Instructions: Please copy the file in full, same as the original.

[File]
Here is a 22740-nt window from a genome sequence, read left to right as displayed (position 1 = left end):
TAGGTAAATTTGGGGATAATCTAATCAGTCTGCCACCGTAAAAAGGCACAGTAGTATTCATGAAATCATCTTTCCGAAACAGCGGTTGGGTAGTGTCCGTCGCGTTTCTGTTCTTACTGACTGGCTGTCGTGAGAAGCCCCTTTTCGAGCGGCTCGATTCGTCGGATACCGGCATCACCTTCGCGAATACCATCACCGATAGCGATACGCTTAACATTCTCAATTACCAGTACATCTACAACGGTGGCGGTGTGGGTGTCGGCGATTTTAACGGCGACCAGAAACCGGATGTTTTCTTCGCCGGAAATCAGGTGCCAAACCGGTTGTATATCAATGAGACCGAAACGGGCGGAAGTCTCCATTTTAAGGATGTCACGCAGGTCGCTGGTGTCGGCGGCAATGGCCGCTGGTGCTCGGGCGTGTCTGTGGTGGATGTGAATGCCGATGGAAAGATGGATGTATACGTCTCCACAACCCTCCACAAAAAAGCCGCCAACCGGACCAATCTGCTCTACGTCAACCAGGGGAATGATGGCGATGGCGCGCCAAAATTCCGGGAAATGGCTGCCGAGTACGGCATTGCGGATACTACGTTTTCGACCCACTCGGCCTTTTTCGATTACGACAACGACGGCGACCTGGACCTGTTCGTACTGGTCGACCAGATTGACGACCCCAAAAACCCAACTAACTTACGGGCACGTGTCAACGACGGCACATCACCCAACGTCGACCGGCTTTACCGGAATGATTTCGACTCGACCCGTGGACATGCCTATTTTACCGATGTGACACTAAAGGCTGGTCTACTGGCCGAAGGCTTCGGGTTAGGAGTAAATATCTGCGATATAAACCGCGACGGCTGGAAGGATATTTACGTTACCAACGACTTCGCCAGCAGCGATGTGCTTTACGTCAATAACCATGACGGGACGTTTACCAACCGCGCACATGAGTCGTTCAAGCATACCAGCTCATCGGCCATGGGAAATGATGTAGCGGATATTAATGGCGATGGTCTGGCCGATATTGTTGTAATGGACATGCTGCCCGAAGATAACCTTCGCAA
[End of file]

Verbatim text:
Here is a 22740-nt window from a genome sequence, read left to right as displayed (position 1 = left end):
TAGGTAAATTTGGGGATAATCTAATCAGTCTGCCACCGTAAAAAGGCACAGTAGTATTCATGAAATCATCTTTCCGAAACAGCGGTTGGGTAGTGTCCGTCGCGTTTCTGTTCTTACTGACTGGCTGTCGTGAGAAGCCCCTTTTCGAGCGGCTCGATTCGTCGGATACCGGCATCACCTTCGCGAATACCATCACCGATAGCGATACGCTTAACATTCTCAATTACCAGTACATCTACAACGGTGGCGGTGTGGGTGTCGGCGATTTTAACGGCGACCAGAAACCGGATGTTTTCTTCGCCGGAAATCAGGTGCCAAACCGGTTGTATATCAATGAGACCGAAACGGGCGGAAGTCTCCATTTTAAGGATGTCACGCAGGTCGCTGGTGTCGGCGGCAATGGCCGCTGGTGCTCGGGCGTGTCTGTGGTGGATGTGAATGCCGATGGAAAGATGGATGTATACGTCTCCACAACCCTCCACAAAAAAGCCGCCAACCGGACCAATCTGCTCTACGTCAACCAGGGGAATGATGGCGATGGCGCGCCAAAATTCCGGGAAATGGCTGCCGAGTACGGCATTGCGGATACTACGTTTTCGACCCACTCGGCCTTTTTCGATTACGACAACGACGGCGACCTGGACCTGTTCGTACTGGTCGACCAGATTGACGACCCCAAAAACCCAACTAACTTACGGGCACGTGTCAACGACGGCACATCACCCAACGTCGACCGGCTTTACCGGAATGATTTCGACTCGACCCGTGGACATGCCTATTTTACCGATGTGACACTAAAGGCTGGTCTACTGGCCGAAGGCTTCGGGTTAGGAGTAAATATCTGCGATATAAACCGCGACGGCTGGAAGGATATTTACGTTACCAACGACTTCGCCAGCAGCGATGTGCTTTACGTCAATAACCATGACGGGACGTTTACCAACCGCGCACATGAGTCGTTCAAGCATACCAGCTCATCGGCCATGGGAAATGATGTAGCGGATATTAATGGCGATGGTCTGGCCGATATTGTTGTAATGGACATGCTGCCCGAAGATAACCTTCGCAA